South African Parliamentary Committee to Investigate Racism in Ad Industry

06 July 2001

The South African advertising and marketing industry will be scrutinised for racism in a public hearing of a parliamentary committee due to be held before the end of the year.

The decision was revealed by the chairman of the parliamentary communications portfolio committee Nat Kekana, a vocal critic of “racism” in ad agencies, which, he claims, avoid buying advertising in black-targeted media.

Although the government has sold off state-owned radio stations and given licences to independent broadcasters, Kekana argues that the ad industry “has yet to come to the party. Advertisers are not supporting the new operators.”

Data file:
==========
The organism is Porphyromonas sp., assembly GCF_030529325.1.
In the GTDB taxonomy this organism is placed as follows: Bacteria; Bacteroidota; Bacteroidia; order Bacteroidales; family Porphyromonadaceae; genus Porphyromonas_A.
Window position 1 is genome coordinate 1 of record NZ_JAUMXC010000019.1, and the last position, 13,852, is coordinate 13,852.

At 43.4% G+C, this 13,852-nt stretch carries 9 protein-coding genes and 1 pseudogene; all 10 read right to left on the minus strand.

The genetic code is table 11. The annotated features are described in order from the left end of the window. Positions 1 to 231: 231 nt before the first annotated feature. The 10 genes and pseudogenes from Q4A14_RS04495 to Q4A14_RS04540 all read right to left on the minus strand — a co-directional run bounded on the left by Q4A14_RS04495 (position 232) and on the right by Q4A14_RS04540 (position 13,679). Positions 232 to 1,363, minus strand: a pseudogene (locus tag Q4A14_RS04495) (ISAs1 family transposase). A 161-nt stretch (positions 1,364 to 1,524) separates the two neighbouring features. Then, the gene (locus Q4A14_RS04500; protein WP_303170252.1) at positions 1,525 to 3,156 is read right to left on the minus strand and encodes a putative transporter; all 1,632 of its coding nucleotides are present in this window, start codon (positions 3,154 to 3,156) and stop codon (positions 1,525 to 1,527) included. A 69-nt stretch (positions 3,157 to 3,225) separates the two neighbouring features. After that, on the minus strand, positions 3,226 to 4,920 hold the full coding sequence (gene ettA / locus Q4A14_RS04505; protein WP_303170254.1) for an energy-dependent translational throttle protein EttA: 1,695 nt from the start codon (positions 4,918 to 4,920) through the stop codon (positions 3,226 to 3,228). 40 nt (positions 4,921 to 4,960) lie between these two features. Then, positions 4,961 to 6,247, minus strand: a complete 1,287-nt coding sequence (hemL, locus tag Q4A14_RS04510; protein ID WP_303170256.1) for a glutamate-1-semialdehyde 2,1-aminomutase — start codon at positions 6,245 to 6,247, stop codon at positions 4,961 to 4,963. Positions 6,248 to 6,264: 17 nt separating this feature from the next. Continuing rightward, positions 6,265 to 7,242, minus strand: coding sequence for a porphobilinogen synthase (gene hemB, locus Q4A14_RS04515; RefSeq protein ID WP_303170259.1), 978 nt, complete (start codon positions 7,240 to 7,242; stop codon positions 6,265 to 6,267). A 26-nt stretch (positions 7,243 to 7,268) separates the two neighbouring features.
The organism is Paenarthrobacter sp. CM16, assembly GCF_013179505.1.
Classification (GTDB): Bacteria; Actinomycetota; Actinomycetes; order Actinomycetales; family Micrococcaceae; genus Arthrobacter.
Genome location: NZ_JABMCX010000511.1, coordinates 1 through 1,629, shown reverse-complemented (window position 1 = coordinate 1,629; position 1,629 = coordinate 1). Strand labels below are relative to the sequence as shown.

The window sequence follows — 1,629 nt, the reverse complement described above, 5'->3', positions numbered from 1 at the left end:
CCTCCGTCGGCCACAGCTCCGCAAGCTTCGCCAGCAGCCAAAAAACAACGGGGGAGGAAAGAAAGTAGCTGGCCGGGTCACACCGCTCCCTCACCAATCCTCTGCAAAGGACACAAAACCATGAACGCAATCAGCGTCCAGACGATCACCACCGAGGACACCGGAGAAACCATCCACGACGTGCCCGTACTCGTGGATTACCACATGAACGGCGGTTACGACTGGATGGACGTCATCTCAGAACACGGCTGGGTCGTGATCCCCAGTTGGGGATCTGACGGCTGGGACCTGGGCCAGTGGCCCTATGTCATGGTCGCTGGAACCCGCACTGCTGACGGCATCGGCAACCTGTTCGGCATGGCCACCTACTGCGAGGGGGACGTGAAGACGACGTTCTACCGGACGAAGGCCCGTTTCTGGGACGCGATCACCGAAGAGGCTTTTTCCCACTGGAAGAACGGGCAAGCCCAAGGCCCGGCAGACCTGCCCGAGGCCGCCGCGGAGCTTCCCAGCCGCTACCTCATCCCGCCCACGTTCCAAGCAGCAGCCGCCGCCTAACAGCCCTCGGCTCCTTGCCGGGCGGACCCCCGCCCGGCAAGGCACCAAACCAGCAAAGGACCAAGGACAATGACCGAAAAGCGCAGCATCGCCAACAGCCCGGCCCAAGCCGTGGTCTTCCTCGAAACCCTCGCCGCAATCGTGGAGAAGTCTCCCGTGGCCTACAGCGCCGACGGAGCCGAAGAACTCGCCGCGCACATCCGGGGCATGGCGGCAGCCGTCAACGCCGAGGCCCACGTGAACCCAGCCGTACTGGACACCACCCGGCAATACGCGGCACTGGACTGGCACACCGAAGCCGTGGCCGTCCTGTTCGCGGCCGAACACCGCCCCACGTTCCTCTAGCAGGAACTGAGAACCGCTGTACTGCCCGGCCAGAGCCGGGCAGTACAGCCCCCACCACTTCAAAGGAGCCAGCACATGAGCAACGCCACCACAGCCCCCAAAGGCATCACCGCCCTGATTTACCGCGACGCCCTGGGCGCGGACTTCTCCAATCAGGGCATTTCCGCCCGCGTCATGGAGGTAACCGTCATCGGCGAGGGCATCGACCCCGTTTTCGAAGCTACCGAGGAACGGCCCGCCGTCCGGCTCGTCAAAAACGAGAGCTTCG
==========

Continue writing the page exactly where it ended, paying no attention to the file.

The industry is also accused of being out of touch with the black population, which makes up 85% of consumers. Agencies, Kekana fumed, are “lily white”, with media buyers typified as “22-year-old white women who watch Ally McBeal.”

Currently, only 27% of agency staff are black, though this is well above the 12% in 1996. The government has also imposed minimum levels of black equity ownership on agencies which are awarded accounts.

News source: AdAge Global